Understanding the Bible’s Use of Genealogies
by August H. Konkel
One of the few books that is a family heritage in our Konkel family is entitled The Descendants of OHM Abraham Wiebe 1831–1991. It is a genealogy, names of people in chronological succession with pictures. It is frankly a boring book, unless the reader happens to know the story of someone in the book. The more the reader knows, the more interesting and informative the book becomes. It may well be the most consulted book in the family library. This book is typical of modern genealogies. It is a condensed family story of generations. Continue reading From Generation to Generation
By Stephanie Unger
Fifteen years after buying an 11-bedroom rooming house in Winnipeg’s beautiful but hurting Spence neighbourhood for the experiment of living out faith in community, Stephanie, her husband Travis and their kids, Shadrach and Rachel, embarked on a sabbatical. Continue reading In the Ocean of His Love
An ever-increasing topic of conversation in the church is “How do we lead the church into an age that is increasingly secular?” Historically, it seemed a given that Christianity had a place at the table in society. But now, Christians find themselves in a minority, no longer at the front of the line.
On March 19–20, Steinbach Bible College held its annual Leadership Conference where speaker Dr. Gordon T. Smith addressed the topic: “The Soul Care of Christian Leaders in the Secular Age.” Throughout the conference he wisely challenged us to see this secular age in a different light. Continue reading SBC Leadership Conference 2021
By Joshua Dueck
“We can go here because somebody has gone here before.” These were the words from my Cree friend and mentor as we made our way into the woods of northern Saskatchewan in search of moose. On both sides of the narrow “road” was a treacherous snowbank, one that easily would have consumed the front end of our truck and left us stranded many hours from any actual road.
As we pushed further and further into the forest toward our base for hunting, I would occasionally feel the truck pull out of the tire grooves packed from the previous hunters. Again I would hear him say, “Stay on the path that others have made, we can go here because somebody has gone here before.” Continue reading Mentoring and Moose Hunting: Why Relationships Matter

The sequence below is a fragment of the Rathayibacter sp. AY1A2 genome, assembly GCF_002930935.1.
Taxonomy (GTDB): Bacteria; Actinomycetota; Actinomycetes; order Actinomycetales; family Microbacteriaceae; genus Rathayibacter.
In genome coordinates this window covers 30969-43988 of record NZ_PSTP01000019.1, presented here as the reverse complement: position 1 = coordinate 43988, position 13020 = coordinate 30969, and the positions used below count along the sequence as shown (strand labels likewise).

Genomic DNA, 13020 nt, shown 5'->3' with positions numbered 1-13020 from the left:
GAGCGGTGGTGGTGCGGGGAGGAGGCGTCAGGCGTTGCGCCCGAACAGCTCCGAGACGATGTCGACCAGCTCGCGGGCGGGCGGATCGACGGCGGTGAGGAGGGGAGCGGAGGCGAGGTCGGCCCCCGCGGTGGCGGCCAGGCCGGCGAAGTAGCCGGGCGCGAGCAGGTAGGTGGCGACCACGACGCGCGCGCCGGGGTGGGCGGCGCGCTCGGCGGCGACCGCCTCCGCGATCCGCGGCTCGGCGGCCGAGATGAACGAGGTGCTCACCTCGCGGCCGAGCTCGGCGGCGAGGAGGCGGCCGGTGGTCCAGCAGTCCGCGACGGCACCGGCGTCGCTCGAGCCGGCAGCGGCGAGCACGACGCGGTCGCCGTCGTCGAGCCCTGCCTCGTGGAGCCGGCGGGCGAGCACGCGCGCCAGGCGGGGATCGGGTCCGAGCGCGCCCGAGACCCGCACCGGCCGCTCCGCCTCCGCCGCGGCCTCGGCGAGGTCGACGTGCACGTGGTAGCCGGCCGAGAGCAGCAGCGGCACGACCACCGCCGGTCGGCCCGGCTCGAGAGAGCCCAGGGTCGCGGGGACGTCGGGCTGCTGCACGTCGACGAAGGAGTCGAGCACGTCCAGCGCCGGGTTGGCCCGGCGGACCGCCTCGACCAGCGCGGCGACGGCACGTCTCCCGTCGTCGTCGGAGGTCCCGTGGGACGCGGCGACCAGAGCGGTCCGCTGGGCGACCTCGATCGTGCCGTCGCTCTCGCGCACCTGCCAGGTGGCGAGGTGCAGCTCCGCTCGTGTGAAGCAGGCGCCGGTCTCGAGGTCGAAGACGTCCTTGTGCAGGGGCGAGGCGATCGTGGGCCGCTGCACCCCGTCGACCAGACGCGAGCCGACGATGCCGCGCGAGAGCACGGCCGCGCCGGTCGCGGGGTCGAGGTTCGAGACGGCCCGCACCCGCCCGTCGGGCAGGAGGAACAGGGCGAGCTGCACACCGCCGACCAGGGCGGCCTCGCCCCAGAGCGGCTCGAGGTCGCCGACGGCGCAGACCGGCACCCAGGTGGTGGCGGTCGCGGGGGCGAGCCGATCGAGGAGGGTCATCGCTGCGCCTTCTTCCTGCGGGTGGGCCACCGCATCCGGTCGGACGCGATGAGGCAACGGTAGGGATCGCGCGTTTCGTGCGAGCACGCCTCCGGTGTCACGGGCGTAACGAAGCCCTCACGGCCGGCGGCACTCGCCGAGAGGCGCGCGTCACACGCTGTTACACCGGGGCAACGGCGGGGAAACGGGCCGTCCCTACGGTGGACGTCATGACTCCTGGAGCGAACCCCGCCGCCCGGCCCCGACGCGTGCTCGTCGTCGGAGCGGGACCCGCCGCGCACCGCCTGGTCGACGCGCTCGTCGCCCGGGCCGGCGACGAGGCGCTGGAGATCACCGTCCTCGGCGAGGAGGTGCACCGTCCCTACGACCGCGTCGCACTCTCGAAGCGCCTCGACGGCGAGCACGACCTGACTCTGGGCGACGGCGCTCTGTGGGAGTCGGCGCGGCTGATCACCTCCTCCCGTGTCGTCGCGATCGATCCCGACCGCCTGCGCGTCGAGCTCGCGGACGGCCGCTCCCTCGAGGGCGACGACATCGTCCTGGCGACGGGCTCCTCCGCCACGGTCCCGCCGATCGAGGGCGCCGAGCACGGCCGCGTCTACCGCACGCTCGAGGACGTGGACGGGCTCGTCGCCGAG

by Karla Hein
I’ve been thinking about earthworms lately.
Particularly, I’ve wondered about the shock experienced by the earthworm that was stretched end to end by the inquisitive fingers of my five-year-old in our garden a few weeks ago. Or the one that was scooped from the familiarity of the strawberry patch by a red plastic shovel and abruptly expelled from the garden. Would it ever find its way back? Or did it even care, simply grateful that the sharp beak of a hungry robin hadn’t carried it away?
Continue reading Consider the Creator
By Kevin Wiebe
Often in life the things that we focus on are not the most helpful things. In the midst of conflict this happens frequently and is extremely difficult to avoid.
There are three notable things that are helpful to differentiate when we are seeking to make peace with someone. The first is the words or actions that are the source of the conflict. The second are the motives behind those words or actions, and the third is the impact of those words/actions. Continue reading How Dare You Break My Mug!
By Rebecca Roman
As an informal practice, The Messenger has avoided publishing Mother’s Day articles as it’s a cultural occasion rather than a holiday according to the Christian calendar. However, as the day falls on a Sunday, most churches use Mother’s Day as a way to acknowledge the contributions of women (whether mothers or not). Continue reading A Pandemic Mother’s Day
Transcript: Do Safety Measures Keep us Safe?
GT: I’m Erica Fehr; I’m EMC communications coordinator and I’m talking today with the Mount Salem leadership team. Albert Loewen is Lead Pastor, Patrick Stanat is Youth and Young Adult Pastor and Jennifer Loewen is Children’s Pastor. We’re going to be talking today about safety and a core question is on whether our culture’s increasing focus on safety has actually created greater safety, created a sense of safety, or has it actually done the opposite and created a sense of risk and danger and fear—and how does that affect church ministry? Continue reading Do Safety Measures Keep Us Safe?
by Layton Friesen
Safety has been a divisive question during this pandemic. We have also heard much about clergy sexual abuse recently—again. The grim recurrence of these headlines confirms again what the church should have known: loving and protecting the vulnerable is part of the essence of biblical faith. Is this possibly the harshest thing Jesus ever said? “If any of you put a stumbling block before one of these little ones who believe in me, it would be better for you if a great millstone were fastened around your neck and you were drowned in the depth of the sea” (Matthew 18:6). No one can read that without sensing that Jesus had a gut-level, mama-bear instinct to protect the vulnerable rooted in the ancient Israelite concern for the orphan, widow and alien. Continue reading Love is More than Safety
By Paul Thiessen
Our daughter Ruth reminds me of Ibrahim, one of my earlier Siamou language helpers. Both of them have pointed out the names of shrubs, flowers, grasses and trees, giving me an appreciation for the plants growing around us. Continue reading The Significance of Names